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getting on track with subplots

Emma_Clare at 12:00AM, Dec. 11, 2020

A subplot is a co-current narrative that runs alongside the main plot, often providing context, character development or further world building. They can be used to build further tension, explore other perspectives or themes.

The theme is what the overall story means. A subplot allows you to lend more emotional weight to your story, as well provide reasons as to why your readers should care about the main story. For instance if two themes of your story are, there are multiple sides to one story and there are no true winners in war/conflict, your subplot can explore how the other side of a conflict, argument or event feels in comparison to the main protagonist, thus adding to the complex, emotional weight of the story.

It’s important to remember that the subplot must be relevant to the main narrative. Whether that be highlighting the growing tensions within the world or a character moment that sheds light on the dubious background of the protagonist,the subplot is there to support what the main plot is doing or trying to say. By utilising the subplot to provide further context to a conflict provides a future dilemma for the protag later, thus keeping your reader engaged.

The subplot is also where you can explore the reasons why the dear reader should be invested in the story without taking too much away from the main focus of the narrative. It can also provide much needed length if you're struggling without the middle section feeling like it's full of filler.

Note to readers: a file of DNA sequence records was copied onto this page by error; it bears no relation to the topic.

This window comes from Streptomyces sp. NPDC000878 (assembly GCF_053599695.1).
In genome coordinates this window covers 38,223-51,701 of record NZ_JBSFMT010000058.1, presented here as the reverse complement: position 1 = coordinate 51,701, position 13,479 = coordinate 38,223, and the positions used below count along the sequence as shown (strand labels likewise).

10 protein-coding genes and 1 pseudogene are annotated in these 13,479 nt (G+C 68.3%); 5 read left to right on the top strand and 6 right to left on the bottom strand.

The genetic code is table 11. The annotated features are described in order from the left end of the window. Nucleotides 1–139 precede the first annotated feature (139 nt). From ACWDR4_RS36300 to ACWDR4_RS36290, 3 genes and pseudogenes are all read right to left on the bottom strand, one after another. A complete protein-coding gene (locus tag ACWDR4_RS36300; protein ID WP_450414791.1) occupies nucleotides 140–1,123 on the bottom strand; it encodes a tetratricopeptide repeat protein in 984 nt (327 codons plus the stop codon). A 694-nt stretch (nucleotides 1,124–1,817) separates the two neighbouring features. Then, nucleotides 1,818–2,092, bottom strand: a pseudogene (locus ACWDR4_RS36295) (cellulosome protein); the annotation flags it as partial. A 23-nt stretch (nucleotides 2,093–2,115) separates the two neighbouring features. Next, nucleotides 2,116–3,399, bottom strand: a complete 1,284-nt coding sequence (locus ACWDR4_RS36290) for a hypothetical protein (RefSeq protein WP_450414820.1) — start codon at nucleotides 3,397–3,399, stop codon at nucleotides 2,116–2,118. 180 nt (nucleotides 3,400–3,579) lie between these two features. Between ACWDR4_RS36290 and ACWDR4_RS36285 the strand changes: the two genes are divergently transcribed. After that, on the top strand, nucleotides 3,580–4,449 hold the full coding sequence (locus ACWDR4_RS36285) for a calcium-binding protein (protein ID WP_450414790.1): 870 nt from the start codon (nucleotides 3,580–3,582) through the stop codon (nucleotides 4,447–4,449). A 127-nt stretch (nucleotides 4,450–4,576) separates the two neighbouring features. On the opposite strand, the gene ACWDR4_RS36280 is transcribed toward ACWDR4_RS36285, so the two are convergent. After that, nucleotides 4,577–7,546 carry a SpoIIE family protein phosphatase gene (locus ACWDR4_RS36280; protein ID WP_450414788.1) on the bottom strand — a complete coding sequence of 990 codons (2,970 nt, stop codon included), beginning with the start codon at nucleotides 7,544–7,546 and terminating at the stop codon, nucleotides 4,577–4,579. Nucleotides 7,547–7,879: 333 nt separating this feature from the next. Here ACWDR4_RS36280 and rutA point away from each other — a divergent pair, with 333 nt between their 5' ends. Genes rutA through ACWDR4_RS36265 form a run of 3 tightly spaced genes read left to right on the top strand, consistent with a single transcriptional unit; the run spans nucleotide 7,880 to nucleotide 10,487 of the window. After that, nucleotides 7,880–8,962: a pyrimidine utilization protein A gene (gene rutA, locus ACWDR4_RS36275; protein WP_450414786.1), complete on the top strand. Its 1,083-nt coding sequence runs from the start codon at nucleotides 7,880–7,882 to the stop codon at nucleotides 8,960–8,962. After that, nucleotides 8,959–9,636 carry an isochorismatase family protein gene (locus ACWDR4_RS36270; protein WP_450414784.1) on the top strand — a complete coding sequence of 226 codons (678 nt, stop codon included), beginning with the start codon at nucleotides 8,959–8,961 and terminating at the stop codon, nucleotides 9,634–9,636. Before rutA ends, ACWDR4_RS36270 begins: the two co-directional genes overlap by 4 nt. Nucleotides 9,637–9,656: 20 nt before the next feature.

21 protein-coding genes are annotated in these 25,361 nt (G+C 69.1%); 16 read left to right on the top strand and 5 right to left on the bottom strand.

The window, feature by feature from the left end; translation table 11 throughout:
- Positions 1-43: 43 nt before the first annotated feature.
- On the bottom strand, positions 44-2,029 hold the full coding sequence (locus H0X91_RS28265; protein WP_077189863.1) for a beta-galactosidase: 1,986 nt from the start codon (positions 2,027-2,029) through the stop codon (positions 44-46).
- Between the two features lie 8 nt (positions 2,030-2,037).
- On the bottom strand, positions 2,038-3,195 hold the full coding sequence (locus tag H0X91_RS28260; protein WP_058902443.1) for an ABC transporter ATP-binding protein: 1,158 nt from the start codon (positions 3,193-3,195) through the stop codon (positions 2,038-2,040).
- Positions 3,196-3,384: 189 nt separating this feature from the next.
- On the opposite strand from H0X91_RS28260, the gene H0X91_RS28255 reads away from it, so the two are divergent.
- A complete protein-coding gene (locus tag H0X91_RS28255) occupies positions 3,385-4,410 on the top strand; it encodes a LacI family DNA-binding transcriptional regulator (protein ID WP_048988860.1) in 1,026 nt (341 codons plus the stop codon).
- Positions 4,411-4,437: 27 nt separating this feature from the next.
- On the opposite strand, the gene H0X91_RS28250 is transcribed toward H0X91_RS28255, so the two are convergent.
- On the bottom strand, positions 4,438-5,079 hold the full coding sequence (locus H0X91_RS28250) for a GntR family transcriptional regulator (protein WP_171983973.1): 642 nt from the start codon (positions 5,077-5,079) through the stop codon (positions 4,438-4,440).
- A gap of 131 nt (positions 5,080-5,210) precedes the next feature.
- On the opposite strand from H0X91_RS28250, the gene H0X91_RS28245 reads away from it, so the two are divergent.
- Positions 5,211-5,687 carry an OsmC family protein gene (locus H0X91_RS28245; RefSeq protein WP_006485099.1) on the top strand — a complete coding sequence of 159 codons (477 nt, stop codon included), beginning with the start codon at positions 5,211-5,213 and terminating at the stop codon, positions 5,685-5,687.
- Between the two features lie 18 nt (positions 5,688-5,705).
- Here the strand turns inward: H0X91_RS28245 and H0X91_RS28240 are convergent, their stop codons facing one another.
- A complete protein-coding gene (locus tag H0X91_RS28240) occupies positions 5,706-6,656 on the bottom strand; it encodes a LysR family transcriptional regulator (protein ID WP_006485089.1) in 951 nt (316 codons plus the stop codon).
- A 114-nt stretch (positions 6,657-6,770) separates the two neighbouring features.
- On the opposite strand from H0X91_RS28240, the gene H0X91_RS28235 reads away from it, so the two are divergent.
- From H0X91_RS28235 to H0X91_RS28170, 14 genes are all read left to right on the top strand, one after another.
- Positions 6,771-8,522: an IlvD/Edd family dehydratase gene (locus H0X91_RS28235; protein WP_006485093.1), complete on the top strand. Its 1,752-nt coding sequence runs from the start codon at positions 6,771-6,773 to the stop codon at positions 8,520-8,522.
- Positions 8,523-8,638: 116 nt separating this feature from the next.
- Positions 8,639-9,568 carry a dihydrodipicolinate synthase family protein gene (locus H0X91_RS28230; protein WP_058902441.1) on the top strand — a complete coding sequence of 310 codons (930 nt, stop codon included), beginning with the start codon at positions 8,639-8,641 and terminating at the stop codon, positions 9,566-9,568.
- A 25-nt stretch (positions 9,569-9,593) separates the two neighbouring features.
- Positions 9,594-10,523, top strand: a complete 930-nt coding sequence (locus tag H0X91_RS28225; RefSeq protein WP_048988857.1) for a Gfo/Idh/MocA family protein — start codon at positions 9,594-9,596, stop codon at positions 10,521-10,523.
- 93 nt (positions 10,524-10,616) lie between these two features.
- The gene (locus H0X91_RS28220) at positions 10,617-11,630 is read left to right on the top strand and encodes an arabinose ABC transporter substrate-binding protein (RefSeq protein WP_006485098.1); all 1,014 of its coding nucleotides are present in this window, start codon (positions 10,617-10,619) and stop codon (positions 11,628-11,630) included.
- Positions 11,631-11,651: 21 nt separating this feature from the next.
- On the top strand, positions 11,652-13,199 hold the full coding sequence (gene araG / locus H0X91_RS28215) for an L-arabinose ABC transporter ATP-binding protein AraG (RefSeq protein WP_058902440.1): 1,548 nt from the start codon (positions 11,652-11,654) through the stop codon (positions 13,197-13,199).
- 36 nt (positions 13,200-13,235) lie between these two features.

How have you planned your subplots? Do you think they are necessary for a story? Let us know in the comment section below! And join us on Sunday evening for our Quackchat at 5:30PM(EST)!

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bravo1102 at 3:04AM, Dec. 12, 2020

Everything feeds back into the main story. Every subplot should matter to the main storyline. The protagonist may be in the shower, but she'll find a few things awaiting her attention once she steps out. Watch a Rod Serlinf story and see how there's nothing there that doesn't need to be. Everything matters and expands on the main story. That is tight writing and a story where you can read a 100 pages or watch 45 minutes of a movie and not realize that the time has passed.

Banes at 11:20AM, Dec. 11, 2020

Yeah when it matches the theme it just feels right, and when it doesn’t it probably just feels weird/disconnected. Also a handy way to allow time to pass in the other story! When the MC is in the shower like KAM mentions xD

KAM at 4:34AM, Dec. 11, 2020

Years ago in Writer's Digest Lawrence Block was writing of a discussion he and Donald Westlake (I think) were having about subplots and neither really seemed to understand the term. After some thought and discussion, I think Westlake said, "Subplot is what happens when the main character is in the shower." ;-)

Corruption at 12:32AM, Dec. 11, 2020

Another use of subplot is to arrange for things to happen that affect the main plot without seeming to be contrived. For example, if somone acts OoC in the main plot, it may be because of something happening in a subplot (such as a character who is normally on the ball being distracted because of the stress his job putson his marriage) They can be used to further the plot, cause problems, or even be planted to create a spin-off latter, among other things.

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